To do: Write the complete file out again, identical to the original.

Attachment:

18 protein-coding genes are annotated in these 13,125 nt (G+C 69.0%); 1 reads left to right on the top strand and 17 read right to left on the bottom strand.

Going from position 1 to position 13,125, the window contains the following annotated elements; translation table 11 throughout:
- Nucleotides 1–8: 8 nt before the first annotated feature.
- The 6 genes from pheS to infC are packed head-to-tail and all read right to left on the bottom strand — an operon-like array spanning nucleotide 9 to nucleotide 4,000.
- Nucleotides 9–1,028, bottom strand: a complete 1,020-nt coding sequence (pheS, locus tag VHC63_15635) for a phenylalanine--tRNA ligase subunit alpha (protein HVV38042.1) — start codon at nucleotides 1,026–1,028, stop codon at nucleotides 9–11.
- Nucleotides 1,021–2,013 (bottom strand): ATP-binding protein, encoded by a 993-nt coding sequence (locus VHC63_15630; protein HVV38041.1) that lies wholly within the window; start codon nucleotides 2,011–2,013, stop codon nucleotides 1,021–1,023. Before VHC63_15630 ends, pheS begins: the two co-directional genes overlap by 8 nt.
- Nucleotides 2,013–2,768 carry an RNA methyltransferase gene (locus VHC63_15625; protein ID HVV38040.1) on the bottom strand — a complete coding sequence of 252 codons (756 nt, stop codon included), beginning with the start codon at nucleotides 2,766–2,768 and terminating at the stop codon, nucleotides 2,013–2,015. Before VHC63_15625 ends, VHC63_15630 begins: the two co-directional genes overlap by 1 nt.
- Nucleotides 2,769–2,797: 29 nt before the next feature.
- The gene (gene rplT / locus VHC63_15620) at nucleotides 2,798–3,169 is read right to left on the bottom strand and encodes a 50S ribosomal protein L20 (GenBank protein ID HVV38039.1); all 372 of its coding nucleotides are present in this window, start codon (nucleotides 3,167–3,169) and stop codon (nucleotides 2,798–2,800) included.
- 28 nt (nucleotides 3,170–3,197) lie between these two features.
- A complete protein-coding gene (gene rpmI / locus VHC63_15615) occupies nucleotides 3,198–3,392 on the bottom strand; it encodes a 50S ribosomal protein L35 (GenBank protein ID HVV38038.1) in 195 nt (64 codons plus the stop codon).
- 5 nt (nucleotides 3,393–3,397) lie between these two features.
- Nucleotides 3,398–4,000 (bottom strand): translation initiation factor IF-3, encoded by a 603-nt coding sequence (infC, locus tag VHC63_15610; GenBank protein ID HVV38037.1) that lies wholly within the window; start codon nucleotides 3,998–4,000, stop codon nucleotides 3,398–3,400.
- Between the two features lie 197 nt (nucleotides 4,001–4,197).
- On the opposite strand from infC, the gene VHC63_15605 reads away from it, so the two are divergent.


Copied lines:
18 protein-coding genes are annotated in these 13,125 nt (G+C 69.0%); 1 reads left to right on the top strand and 17 read right to left on the bottom strand.

Going from position 1 to position 13,125, the window contains the following annotated elements; translation table 11 throughout:
- Nucleotides 1–8: 8 nt before the first annotated feature.
- The 6 genes from pheS to infC are packed head-to-tail and all read right to left on the bottom strand — an operon-like array spanning nucleotide 9 to nucleotide 4,000.
- Nucleotides 9–1,028, bottom strand: a complete 1,020-nt coding sequence (pheS, locus tag VHC63_15635) for a phenylalanine--tRNA ligase subunit alpha (protein HVV38042.1) — start codon at nucleotides 1,026–1,028, stop codon at nucleotides 9–11.
- Nucleotides 1,021–2,013 (bottom strand): ATP-binding protein, encoded by a 993-nt coding sequence (locus VHC63_15630; protein HVV38041.1) that lies wholly within the window; start codon nucleotides 2,011–2,013, stop codon nucleotides 1,021–1,023. Before VHC63_15630 ends, pheS begins: the two co-directional genes overlap by 8 nt.
- Nucleotides 2,013–2,768 carry an RNA methyltransferase gene (locus VHC63_15625; protein ID HVV38040.1) on the bottom strand — a complete coding sequence of 252 codons (756 nt, stop codon included), beginning with the start codon at nucleotides 2,766–2,768 and terminating at the stop codon, nucleotides 2,013–2,015. Before VHC63_15625 ends, VHC63_15630 begins: the two co-directional genes overlap by 1 nt.
- Nucleotides 2,769–2,797: 29 nt before the next feature.
- The gene (gene rplT / locus VHC63_15620) at nucleotides 2,798–3,169 is read right to left on the bottom strand and encodes a 50S ribosomal protein L20 (GenBank protein ID HVV38039.1); all 372 of its coding nucleotides are present in this window, start codon (nucleotides 3,167–3,169) and stop codon (nucleotides 2,798–2,800) included.
- 28 nt (nucleotides 3,170–3,197) lie between these two features.
- A complete protein-coding gene (gene rpmI / locus VHC63_15615) occupies nucleotides 3,198–3,392 on the bottom strand; it encodes a 50S ribosomal protein L35 (GenBank protein ID HVV38038.1) in 195 nt (64 codons plus the stop codon).
- 5 nt (nucleotides 3,393–3,397) lie between these two features.
- Nucleotides 3,398–4,000 (bottom strand): translation initiation factor IF-3, encoded by a 603-nt coding sequence (infC, locus tag VHC63_15610; GenBank protein ID HVV38037.1) that lies wholly within the window; start codon nucleotides 3,998–4,000, stop codon nucleotides 3,398–3,400.
- Between the two features lie 197 nt (nucleotides 4,001–4,197).
- On the opposite strand from infC, the gene VHC63_15605 reads away from it, so the two are divergent.